Regional Competitiveness Report

A new report released today by the Tampa Bay Partnership reveals that Tampa Bay continues to outperform its peers in attracting new residents and businesses, but falls short of these communities in critical measures of prosperity, including educational attainment, wages and poverty. 

The Regional Competitiveness Report, produced annually by the Partnership’s foundation, in collaboration with Community Foundation of Tampa Bay and United Way Suncoast, examines Tampa Bay’s strengths and weaknesses across more than 60 indicators of economic growth and opportunity. The report, along with a companion research effort from scholars at the University of South Florida Muma College of Business, provides eye-opening data about the eight-county Tampa Bay region and compares its performance to 19 peer communities nationwide.

In 2021, Tampa Bay ranks in the top five in 10 indicators. The region comes in second in Net Migration, a measurement of population growth due to the attraction of new residents, with a 1.72% increase over the previous year. It ranks fifth in Business Establishment Start Rate, an 11.18% increase, which measures the number of new businesses established within the year. The data also highlights the region’s relatively low crime (2nd), clean air (3rd) and good roadways (3rd).

This year, Tampa Bay also ranks in the bottom five in 24 of the indicators, and in most of these, the region stood still or lost ground to its competitors compared to the previous year. Key findings include:

  • Tampa Bay ranks 19th across all levels of Educational Attainment, with just 30.18% of residents holding a bachelor’s degree or higher.
  • The region also ranks 19th with an Average Wage of $49,800 per year, nearly 20% below the national average ($59,202) and more than 40% below top-ranked Seattle ($84,433).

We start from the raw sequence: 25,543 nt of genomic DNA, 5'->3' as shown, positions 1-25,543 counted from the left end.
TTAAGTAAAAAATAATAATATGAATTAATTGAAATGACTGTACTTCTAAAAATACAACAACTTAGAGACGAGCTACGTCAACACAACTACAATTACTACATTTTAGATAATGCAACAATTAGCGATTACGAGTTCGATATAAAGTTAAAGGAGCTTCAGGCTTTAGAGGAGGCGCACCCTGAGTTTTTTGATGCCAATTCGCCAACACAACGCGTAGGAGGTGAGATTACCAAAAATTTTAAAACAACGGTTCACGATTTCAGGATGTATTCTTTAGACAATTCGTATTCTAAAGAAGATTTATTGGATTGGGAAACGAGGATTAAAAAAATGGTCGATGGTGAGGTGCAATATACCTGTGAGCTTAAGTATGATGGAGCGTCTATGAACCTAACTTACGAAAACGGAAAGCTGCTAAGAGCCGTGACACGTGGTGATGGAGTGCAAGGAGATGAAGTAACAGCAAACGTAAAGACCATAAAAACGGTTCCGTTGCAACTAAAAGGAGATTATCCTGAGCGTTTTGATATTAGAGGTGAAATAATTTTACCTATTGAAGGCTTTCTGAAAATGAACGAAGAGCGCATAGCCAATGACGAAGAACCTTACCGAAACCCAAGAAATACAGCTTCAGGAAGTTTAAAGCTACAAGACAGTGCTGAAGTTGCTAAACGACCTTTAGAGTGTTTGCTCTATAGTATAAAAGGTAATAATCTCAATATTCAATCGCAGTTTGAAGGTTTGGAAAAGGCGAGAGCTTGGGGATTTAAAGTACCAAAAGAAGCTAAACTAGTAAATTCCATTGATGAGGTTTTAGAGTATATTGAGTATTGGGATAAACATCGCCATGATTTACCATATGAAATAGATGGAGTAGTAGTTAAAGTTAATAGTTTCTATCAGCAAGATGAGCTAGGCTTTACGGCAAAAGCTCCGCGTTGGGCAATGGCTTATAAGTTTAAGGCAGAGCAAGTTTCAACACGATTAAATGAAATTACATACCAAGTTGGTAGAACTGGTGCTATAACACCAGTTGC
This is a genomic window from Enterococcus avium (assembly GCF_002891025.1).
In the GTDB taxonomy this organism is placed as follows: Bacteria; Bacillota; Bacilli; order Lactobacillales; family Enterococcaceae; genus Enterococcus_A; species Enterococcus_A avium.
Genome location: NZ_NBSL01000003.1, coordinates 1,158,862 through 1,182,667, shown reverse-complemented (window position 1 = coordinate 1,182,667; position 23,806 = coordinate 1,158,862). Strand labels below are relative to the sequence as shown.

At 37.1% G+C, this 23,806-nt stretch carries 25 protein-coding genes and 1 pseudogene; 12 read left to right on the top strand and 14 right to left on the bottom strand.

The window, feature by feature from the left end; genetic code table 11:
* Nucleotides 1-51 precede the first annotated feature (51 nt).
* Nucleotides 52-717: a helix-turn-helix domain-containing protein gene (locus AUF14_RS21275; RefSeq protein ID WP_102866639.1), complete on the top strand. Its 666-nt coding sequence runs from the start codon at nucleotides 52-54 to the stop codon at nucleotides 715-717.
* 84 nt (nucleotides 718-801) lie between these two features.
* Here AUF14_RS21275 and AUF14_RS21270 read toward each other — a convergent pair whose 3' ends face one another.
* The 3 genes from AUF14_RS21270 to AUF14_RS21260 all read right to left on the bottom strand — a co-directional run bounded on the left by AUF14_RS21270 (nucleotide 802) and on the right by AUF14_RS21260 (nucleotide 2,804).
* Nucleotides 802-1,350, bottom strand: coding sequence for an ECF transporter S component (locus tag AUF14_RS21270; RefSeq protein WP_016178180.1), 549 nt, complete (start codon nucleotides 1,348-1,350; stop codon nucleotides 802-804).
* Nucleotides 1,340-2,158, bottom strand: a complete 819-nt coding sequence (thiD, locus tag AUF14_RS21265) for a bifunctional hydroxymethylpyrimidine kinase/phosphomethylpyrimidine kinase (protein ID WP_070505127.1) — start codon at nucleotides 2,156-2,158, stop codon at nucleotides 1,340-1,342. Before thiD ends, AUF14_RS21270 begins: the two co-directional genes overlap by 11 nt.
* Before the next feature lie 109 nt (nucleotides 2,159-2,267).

• Tampa Bay ranks 20th in Labor Force Participation, with just 76.30% of its working-age population either employed or actively looking for a job.
  • While the overall level of Poverty in the region decreased slightly in the past year (to 12.17%), the region’s ranking dropped to 17th. Tampa Bay also ranks 17th in Youth Poverty, with 17.43% of the region’s children living below the poverty level.
  • In Gross Regional Product (GRP) per Capita, which measures the value of goods and services produced divided by the population, Tampa Bay ranks 20th ($42,563) for the tenth consecutive year and falls short of top-ranked Seattle ($96,142) by more than half.

“This report contains some clear warning signs for the regional economy,” said Partnership President and CEO Rick Homans. “We all love Tampa Bay, but we sometimes live in a bubble of false optimism. This data gives us an unvarnished and unfiltered view of what’s really happening in our community, and points to some serious issues that need to be addressed on a regional scale, with a common language and shared strategies. Our leaders need to take note and respond as one.”

The data from the Regional Competitiveness Report does not yet capture the full impact of COVID-19, which has already upended regional economies nationwide, but a complementary project conducted by USF researchers may provide early insight into the long-term effects of the pandemic.

Developed by researchers from the Center for Analytics and Creativity at the USF Muma College of Business, the Tampa Bay E-Insights Report analyzes the real-time signals sent by big data regarding the current economic health of the region, and begins to identify the most impactful policy initiatives to improve its competitive position.